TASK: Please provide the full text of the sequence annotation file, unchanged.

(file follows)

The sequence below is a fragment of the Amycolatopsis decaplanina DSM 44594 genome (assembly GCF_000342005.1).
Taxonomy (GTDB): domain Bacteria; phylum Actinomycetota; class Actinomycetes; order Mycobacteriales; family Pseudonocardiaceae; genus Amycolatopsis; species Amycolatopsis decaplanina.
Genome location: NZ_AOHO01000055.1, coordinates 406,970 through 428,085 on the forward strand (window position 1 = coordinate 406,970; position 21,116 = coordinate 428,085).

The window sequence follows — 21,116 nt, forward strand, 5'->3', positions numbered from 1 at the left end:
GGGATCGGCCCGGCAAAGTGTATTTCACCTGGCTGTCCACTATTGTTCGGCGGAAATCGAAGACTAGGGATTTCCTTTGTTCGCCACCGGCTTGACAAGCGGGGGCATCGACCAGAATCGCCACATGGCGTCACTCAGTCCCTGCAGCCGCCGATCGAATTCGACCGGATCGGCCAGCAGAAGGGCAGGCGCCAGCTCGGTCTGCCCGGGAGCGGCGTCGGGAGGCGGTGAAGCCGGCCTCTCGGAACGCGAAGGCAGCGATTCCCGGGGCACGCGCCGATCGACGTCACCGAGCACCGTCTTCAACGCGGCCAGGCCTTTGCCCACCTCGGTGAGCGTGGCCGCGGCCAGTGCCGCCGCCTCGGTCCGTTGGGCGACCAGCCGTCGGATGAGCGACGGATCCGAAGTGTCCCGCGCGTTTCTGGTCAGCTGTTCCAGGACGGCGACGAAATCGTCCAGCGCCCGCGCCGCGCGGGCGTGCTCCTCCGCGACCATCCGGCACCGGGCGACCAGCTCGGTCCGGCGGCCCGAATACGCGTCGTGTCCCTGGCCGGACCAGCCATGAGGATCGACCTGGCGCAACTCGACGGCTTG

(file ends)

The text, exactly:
The sequence below is a fragment of the Amycolatopsis decaplanina DSM 44594 genome (assembly GCF_000342005.1).
Taxonomy (GTDB): domain Bacteria; phylum Actinomycetota; class Actinomycetes; order Mycobacteriales; family Pseudonocardiaceae; genus Amycolatopsis; species Amycolatopsis decaplanina.
Genome location: NZ_AOHO01000055.1, coordinates 406,970 through 428,085 on the forward strand (window position 1 = coordinate 406,970; position 21,116 = coordinate 428,085).

The window sequence follows — 21,116 nt, forward strand, 5'->3', positions numbered from 1 at the left end:
GGGATCGGCCCGGCAAAGTGTATTTCACCTGGCTGTCCACTATTGTTCGGCGGAAATCGAAGACTAGGGATTTCCTTTGTTCGCCACCGGCTTGACAAGCGGGGGCATCGACCAGAATCGCCACATGGCGTCACTCAGTCCCTGCAGCCGCCGATCGAATTCGACCGGATCGGCCAGCAGAAGGGCAGGCGCCAGCTCGGTCTGCCCGGGAGCGGCGTCGGGAGGCGGTGAAGCCGGCCTCTCGGAACGCGAAGGCAGCGATTCCCGGGGCACGCGCCGATCGACGTCACCGAGCACCGTCTTCAACGCGGCCAGGCCTTTGCCCACCTCGGTGAGCGTGGCCGCGGCCAGTGCCGCCGCCTCGGTCCGTTGGGCGACCAGCCGTCGGATGAGCGACGGATCCGAAGTGTCCCGCGCGTTTCTGGTCAGCTGTTCCAGGACGGCGACGAAATCGTCCAGCGCCCGCGCCGCGCGGGCGTGCTCCTCCGCGACCATCCGGCACCGGGCGACCAGCTCGGTCCGGCGGCCCGAATACGCGTCGTGTCCCTGGCCGGACCAGCCATGAGGATCGACCTGGCGCAACTCGACGGCTTG